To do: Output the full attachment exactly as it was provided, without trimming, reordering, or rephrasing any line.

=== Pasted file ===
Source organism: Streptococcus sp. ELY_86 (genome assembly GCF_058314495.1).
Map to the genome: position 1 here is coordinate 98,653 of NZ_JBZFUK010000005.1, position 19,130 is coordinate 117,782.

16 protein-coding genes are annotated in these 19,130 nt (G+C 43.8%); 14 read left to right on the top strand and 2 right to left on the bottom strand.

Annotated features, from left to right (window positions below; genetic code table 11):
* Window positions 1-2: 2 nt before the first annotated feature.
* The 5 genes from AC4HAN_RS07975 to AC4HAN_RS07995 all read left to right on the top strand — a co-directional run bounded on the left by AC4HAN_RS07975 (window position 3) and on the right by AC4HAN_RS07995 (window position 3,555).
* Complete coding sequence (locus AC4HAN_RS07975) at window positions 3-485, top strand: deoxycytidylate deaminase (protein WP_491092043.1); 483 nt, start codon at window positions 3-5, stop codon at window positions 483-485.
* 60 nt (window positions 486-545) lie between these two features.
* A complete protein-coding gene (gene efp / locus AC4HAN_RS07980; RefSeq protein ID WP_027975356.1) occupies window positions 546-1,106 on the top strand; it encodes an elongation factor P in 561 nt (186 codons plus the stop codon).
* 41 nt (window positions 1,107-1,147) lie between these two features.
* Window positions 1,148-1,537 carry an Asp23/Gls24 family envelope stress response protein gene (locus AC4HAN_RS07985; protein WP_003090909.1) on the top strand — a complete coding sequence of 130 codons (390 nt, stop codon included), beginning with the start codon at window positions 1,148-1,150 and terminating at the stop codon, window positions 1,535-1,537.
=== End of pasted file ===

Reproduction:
Source organism: Streptococcus sp. ELY_86 (genome assembly GCF_058314495.1).
Map to the genome: position 1 here is coordinate 98,653 of NZ_JBZFUK010000005.1, position 19,130 is coordinate 117,782.

16 protein-coding genes are annotated in these 19,130 nt (G+C 43.8%); 14 read left to right on the top strand and 2 right to left on the bottom strand.

Annotated features, from left to right (window positions below; genetic code table 11):
* Window positions 1-2: 2 nt before the first annotated feature.
* The 5 genes from AC4HAN_RS07975 to AC4HAN_RS07995 all read left to right on the top strand — a co-directional run bounded on the left by AC4HAN_RS07975 (window position 3) and on the right by AC4HAN_RS07995 (window position 3,555).
* Complete coding sequence (locus AC4HAN_RS07975) at window positions 3-485, top strand: deoxycytidylate deaminase (protein WP_491092043.1); 483 nt, start codon at window positions 3-5, stop codon at window positions 483-485.
* 60 nt (window positions 486-545) lie between these two features.
* A complete protein-coding gene (gene efp / locus AC4HAN_RS07980; RefSeq protein ID WP_027975356.1) occupies window positions 546-1,106 on the top strand; it encodes an elongation factor P in 561 nt (186 codons plus the stop codon).
* 41 nt (window positions 1,107-1,147) lie between these two features.
* Window positions 1,148-1,537 carry an Asp23/Gls24 family envelope stress response protein gene (locus AC4HAN_RS07985; protein WP_003090909.1) on the top strand — a complete coding sequence of 130 codons (390 nt, stop codon included), beginning with the start codon at window positions 1,148-1,150 and terminating at the stop codon, window positions 1,535-1,537.